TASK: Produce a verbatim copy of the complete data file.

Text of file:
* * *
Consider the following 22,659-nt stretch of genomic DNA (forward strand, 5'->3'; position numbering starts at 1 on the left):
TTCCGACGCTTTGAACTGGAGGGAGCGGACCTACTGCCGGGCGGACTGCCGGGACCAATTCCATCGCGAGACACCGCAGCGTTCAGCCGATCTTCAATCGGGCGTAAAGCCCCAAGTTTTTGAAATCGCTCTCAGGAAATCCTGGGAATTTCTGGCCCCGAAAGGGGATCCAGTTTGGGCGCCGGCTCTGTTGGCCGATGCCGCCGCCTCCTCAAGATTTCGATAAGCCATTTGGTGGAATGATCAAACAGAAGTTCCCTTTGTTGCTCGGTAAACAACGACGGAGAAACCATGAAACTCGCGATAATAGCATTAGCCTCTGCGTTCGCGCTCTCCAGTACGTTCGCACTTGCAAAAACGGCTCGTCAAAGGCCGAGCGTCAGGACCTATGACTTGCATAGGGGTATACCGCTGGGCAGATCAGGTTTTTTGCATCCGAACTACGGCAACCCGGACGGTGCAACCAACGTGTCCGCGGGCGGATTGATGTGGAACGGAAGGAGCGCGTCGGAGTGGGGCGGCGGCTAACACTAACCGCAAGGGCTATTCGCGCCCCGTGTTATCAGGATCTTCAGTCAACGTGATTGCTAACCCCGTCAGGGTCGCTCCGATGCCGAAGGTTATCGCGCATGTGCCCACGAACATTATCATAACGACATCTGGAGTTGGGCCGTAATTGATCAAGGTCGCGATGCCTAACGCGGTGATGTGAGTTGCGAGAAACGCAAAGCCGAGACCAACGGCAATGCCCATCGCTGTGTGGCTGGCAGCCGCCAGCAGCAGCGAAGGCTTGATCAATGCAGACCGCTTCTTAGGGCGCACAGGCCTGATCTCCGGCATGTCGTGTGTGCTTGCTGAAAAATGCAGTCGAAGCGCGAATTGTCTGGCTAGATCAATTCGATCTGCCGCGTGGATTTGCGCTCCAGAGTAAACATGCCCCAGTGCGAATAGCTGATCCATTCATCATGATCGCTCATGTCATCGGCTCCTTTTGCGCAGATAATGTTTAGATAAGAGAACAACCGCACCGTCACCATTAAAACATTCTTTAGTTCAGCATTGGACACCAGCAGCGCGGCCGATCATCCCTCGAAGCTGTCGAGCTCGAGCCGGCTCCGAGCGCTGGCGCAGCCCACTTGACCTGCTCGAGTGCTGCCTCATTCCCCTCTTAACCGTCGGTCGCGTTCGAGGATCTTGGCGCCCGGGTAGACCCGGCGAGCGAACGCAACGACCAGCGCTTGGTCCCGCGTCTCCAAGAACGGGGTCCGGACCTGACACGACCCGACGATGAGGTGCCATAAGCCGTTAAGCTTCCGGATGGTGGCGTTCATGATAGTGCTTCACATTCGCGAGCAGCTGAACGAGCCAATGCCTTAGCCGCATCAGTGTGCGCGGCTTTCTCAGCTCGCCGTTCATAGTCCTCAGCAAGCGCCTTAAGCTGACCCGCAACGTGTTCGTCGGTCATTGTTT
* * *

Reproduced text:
Consider the following 22,659-nt stretch of genomic DNA (forward strand, 5'->3'; position numbering starts at 1 on the left):
TTCCGACGCTTTGAACTGGAGGGAGCGGACCTACTGCCGGGCGGACTGCCGGGACCAATTCCATCGCGAGACACCGCAGCGTTCAGCCGATCTTCAATCGGGCGTAAAGCCCCAAGTTTTTGAAATCGCTCTCAGGAAATCCTGGGAATTTCTGGCCCCGAAAGGGGATCCAGTTTGGGCGCCGGCTCTGTTGGCCGATGCCGCCGCCTCCTCAAGATTTCGATAAGCCATTTGGTGGAATGATCAAACAGAAGTTCCCTTTGTTGCTCGGTAAACAACGACGGAGAAACCATGAAACTCGCGATAATAGCATTAGCCTCTGCGTTCGCGCTCTCCAGTACGTTCGCACTTGCAAAAACGGCTCGTCAAAGGCCGAGCGTCAGGACCTATGACTTGCATAGGGGTATACCGCTGGGCAGATCAGGTTTTTTGCATCCGAACTACGGCAACCCGGACGGTGCAACCAACGTGTCCGCGGGCGGATTGATGTGGAACGGAAGGAGCGCGTCGGAGTGGGGCGGCGGCTAACACTAACCGCAAGGGCTATTCGCGCCCCGTGTTATCAGGATCTTCAGTCAACGTGATTGCTAACCCCGTCAGGGTCGCTCCGATGCCGAAGGTTATCGCGCATGTGCCCACGAACATTATCATAACGACATCTGGAGTTGGGCCGTAATTGATCAAGGTCGCGATGCCTAACGCGGTGATGTGAGTTGCGAGAAACGCAAAGCCGAGACCAACGGCAATGCCCATCGCTGTGTGGCTGGCAGCCGCCAGCAGCAGCGAAGGCTTGATCAATGCAGACCGCTTCTTAGGGCGCACAGGCCTGATCTCCGGCATGTCGTGTGTGCTTGCTGAAAAATGCAGTCGAAGCGCGAATTGTCTGGCTAGATCAATTCGATCTGCCGCGTGGATTTGCGCTCCAGAGTAAACATGCCCCAGTGCGAATAGCTGATCCATTCATCATGATCGCTCATGTCATCGGCTCCTTTTGCGCAGATAATGTTTAGATAAGAGAACAACCGCACCGTCACCATTAAAACATTCTTTAGTTCAGCATTGGACACCAGCAGCGCGGCCGATCATCCCTCGAAGCTGTCGAGCTCGAGCCGGCTCCGAGCGCTGGCGCAGCCCACTTGACCTGCTCGAGTGCTGCCTCATTCCCCTCTTAACCGTCGGTCGCGTTCGAGGATCTTGGCGCCCGGGTAGACCCGGCGAGCGAACGCAACGACCAGCGCTTGGTCCCGCGTCTCCAAGAACGGGGTCCGGACCTGACACGACCCGACGATGAGGTGCCATAAGCCGTTAAGCTTCCGGATGGTGGCGTTCATGATAGTGCTTCACATTCGCGAGCAGCTGAACGAGCCAATGCCTTAGCCGCATCAGTGTGCGCGGCTTTCTCAGCTCGCCGTTCATAGTCCTCAGCAAGCGCCTTAAGCTGACCCGCAACGTGTTCGTCGGTCATTGTTT